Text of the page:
The American Bald Eagle is the only eagle unique to North America. It ranges over most of the continent, from the northern areas of Alaska and Canada, to the northern parts of Mexico, but it is also a part-time resident of Grand Lake. Every year, these magnifi­cent birds, along with the Golden Eagle, can be seen on Grand Lake where they come to spend the winter months from mid-December to March. GRDA’s “Eagle Pass” viewing area, located below the Pensacola Dam, is a wonder­ful place to view them during those months.
Gray Bats
An endangered species on both the fed­eral and state lists, the Gray Bat (Myotis Griescens) is a medium-sized bat with gray­ish-brown fur. Colonies of the bat inhabit limestone caves and forage for food in wooded areas and along streams. In the summer, the bats migrate to many caves in Northeast Oklahoma, including some around the shores of Grand Lake.
To inform the public about the need for pro­tection of the Gray Bat, GRDA created an informational program in the early 1990s. The program included a GRDA-produced informational video, as well as informational packets distributed to area schools and pub­lic libraries.
Along with other agencies that have a direct interest in the protection of the spe­cies, GRDA continues to play a vital role in keeping the Grand Lake area a safe destina­tion for the Gray Bat. GRDA Ecosystems Management routinely patrols the Gray Bat caves, and barriers and signs help to limit human disturbance and to ensure that this segment of wildlife can maintain its Grand Lake home.

A Grand Home

Whether they have fins, fur or feathers, the wildlife and waterfowl which make their home along the Grand River shore­lines and lakes are not only an important part of the ecosystem, but also a welcomed sight for thousands of human lake area vis­itors each year. According to the National Audubon Society, wildlife related recreation has become one of the most popular out­door activities in the United States in recent years. Certainly, it is a popular activity in the GRDA lakes area.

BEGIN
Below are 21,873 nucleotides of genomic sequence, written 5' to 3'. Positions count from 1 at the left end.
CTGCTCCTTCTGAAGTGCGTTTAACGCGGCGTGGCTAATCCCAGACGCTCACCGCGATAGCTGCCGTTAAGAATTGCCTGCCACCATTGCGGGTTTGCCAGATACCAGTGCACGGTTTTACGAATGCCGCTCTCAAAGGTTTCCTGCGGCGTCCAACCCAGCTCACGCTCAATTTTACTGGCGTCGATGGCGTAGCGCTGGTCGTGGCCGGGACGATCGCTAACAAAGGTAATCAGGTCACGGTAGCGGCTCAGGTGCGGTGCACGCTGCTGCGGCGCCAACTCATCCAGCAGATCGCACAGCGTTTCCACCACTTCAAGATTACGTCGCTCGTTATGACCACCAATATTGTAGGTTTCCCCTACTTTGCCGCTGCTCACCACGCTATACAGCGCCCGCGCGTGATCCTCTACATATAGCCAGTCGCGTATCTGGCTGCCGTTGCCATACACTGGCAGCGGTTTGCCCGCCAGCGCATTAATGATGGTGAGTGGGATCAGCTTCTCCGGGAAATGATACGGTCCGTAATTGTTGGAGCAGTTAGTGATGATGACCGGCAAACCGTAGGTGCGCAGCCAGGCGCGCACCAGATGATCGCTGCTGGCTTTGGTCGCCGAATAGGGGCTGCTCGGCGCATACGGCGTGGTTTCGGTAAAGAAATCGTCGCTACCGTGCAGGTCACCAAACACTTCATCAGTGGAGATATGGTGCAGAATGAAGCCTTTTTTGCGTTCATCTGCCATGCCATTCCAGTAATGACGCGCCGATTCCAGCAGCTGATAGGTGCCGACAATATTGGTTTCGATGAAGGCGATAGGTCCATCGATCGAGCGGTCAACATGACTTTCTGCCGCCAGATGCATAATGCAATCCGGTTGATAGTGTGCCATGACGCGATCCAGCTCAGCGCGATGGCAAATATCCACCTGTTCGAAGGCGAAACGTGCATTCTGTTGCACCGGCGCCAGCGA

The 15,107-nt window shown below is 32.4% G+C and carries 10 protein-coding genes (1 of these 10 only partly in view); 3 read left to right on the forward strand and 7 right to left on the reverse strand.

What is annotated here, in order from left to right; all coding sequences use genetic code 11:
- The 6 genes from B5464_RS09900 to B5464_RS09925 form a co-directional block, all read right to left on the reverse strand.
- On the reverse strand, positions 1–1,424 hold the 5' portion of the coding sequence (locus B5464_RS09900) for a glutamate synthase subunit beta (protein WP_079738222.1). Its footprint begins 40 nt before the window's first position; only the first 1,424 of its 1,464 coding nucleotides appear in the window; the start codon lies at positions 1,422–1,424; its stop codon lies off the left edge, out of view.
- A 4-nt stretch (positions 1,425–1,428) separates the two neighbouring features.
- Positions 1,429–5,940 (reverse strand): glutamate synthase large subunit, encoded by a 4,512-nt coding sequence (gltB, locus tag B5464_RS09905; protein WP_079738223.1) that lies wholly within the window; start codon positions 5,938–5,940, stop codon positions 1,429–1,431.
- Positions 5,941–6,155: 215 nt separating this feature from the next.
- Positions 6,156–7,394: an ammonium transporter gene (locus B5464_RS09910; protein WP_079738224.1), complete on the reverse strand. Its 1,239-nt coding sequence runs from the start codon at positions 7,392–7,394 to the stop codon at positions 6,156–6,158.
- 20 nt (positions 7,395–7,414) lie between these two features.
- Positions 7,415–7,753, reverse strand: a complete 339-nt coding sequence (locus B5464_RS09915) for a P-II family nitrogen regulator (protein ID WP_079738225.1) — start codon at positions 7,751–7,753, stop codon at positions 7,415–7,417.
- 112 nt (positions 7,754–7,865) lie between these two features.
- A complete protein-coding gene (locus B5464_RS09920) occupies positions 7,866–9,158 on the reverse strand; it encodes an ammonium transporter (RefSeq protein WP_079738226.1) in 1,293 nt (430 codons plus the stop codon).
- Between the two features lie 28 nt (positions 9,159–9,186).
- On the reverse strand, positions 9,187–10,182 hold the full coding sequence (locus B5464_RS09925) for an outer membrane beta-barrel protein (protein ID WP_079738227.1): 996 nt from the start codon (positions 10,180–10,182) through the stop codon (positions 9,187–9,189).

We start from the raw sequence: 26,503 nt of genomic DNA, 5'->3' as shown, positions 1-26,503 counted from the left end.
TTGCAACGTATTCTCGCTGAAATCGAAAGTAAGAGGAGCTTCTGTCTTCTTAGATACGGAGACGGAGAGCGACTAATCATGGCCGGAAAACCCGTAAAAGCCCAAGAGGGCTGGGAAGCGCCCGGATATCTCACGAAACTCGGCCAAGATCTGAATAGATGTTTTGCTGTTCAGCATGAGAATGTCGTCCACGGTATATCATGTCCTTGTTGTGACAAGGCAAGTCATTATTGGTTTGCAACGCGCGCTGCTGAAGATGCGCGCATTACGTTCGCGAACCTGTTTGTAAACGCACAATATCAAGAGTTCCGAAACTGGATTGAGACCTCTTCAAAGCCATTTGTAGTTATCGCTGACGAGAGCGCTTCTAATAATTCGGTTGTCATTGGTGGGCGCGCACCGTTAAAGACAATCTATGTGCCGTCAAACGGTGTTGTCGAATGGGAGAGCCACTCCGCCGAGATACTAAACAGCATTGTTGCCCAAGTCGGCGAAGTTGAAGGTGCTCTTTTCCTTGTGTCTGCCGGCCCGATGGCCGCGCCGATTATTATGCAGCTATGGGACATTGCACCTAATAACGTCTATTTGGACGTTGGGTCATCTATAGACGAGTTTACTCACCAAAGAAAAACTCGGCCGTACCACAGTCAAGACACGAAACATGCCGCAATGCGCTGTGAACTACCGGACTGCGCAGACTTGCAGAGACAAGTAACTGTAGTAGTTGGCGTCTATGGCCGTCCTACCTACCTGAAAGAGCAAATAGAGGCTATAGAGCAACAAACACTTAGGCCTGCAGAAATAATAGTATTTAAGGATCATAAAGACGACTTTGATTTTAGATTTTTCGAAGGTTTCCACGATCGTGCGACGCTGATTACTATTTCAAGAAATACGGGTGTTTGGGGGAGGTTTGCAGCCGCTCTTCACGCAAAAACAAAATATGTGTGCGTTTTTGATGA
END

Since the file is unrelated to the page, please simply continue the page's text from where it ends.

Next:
Boating Regulations

NOTE: This is only a guide to answer fre­quently asked questions concerning lake rules. The complete set of rules and regulations are available on the internet at
Vessel Operation – Boats must not oper­ate within 200 feet of any GRDA dam or no closer than 500 feet during generation. No person shall operate on the waters of this state, except privately owned waters, any ves­sel including personal watercraft, within fifty (50) feet in proximity to another vessel when running at speeds of over ten (10) miles per hour; provided, this prohibition shall not apply to vessels operating in sanctioned events. It shall be unlawful for any person to operate any vessel upon the waters of this state which are under GRDA jurisdiction, between the hours of one-half hours after sunset and one-half hour before sunrise (night time) at any speed in excess of twenty-five (25) miles per hour.
Speed Limit – Any person who operates or gives permission to operate a vessel on any waters of this state shall operate at a care­ful and prudent speed not greater than or less than is reasonable, having due regard to other vessels, water skiers, swimmers, restrictive and informational markers or buoys, existing wind conditions, waves or other weather conditions then existing.
Wake Jumping – Wake jumping is prohib­ited in any cove, creek or hollow.
Water Skiing – Water skiing, jet skiing and similar activities are permitted only dur­ing daylight hours and is prohibited upstream from above Twin Bridges, in Elm Creek, east of Grove. A boat towing a skier must have a person (at least 8 years old) in position to observe that skier, unless a rear view mirror has been installed for boat operator observa­tion of skier.
Safety Inspection – Boats kept or operated on GRDA lakes may be inspected by GRDA Police. A safety inspection sticker will be placed on the port front portion of boat. This is a free inspection.